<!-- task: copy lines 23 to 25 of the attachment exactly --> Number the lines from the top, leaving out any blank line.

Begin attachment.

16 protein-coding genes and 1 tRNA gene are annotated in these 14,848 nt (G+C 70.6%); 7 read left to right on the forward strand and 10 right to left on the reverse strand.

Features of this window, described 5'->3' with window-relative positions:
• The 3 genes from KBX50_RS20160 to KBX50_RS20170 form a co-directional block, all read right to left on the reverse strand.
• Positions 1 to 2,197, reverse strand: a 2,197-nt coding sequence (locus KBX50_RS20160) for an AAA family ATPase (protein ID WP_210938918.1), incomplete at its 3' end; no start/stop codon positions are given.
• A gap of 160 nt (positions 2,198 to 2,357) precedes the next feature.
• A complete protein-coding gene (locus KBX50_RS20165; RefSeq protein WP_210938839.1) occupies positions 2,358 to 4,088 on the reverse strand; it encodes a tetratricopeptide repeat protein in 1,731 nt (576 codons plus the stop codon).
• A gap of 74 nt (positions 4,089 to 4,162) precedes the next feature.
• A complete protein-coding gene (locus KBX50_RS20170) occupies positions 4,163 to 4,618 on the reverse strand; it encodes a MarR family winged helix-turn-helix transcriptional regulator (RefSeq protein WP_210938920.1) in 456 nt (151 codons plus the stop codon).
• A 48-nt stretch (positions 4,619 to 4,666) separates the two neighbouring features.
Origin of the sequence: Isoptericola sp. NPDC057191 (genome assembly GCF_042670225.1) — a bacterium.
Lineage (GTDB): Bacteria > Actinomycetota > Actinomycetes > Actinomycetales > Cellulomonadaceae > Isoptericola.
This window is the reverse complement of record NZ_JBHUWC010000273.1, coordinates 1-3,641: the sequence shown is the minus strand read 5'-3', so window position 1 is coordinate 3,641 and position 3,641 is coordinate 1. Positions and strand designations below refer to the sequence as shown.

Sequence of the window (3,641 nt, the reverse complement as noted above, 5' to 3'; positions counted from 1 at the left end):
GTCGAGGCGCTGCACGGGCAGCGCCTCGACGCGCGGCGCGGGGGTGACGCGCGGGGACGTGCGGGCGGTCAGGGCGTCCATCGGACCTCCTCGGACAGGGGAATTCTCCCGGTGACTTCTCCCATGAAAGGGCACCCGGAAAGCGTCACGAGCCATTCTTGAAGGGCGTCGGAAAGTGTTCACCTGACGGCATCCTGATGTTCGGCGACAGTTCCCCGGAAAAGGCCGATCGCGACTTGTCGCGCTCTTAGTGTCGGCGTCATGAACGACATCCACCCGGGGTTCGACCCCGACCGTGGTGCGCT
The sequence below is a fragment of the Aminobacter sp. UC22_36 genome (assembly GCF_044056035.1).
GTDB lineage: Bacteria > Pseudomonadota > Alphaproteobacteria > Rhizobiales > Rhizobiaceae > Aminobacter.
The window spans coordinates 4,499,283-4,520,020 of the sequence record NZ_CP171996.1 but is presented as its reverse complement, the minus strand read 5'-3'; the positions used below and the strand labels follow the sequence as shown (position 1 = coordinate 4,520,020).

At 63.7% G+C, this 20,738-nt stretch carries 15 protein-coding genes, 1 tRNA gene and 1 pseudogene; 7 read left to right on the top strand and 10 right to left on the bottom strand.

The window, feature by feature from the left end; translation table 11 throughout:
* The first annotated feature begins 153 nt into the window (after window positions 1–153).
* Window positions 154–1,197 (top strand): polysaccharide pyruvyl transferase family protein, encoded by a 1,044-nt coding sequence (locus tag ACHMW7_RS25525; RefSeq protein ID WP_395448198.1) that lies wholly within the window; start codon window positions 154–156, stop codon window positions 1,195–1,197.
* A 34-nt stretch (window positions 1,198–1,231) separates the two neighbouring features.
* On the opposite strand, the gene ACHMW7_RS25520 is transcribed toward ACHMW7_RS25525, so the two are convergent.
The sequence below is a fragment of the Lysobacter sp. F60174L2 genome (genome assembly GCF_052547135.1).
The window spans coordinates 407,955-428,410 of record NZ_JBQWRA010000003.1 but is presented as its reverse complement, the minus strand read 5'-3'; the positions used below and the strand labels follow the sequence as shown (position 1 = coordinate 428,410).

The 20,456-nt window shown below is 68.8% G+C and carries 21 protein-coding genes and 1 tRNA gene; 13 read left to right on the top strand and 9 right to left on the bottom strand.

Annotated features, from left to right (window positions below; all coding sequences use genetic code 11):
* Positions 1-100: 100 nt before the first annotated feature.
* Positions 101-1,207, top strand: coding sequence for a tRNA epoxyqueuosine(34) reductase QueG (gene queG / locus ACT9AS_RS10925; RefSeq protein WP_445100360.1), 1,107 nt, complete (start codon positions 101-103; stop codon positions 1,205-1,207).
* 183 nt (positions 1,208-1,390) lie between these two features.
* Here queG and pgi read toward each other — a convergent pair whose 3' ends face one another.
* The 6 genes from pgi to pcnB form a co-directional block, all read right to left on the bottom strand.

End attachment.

* On the opposite strand, the gene ACHMW7_RS25520 is transcribed toward ACHMW7_RS25525, so the two are convergent.
The sequence below is a fragment of the Lysobacter sp. F60174L2 genome (genome assembly GCF_052547135.1).
The window spans coordinates 407,955-428,410 of record NZ_JBQWRA010000003.1 but is presented as its reverse complement, the minus strand read 5'-3'; the positions used below and the strand labels follow the sequence as shown (position 1 = coordinate 428,410).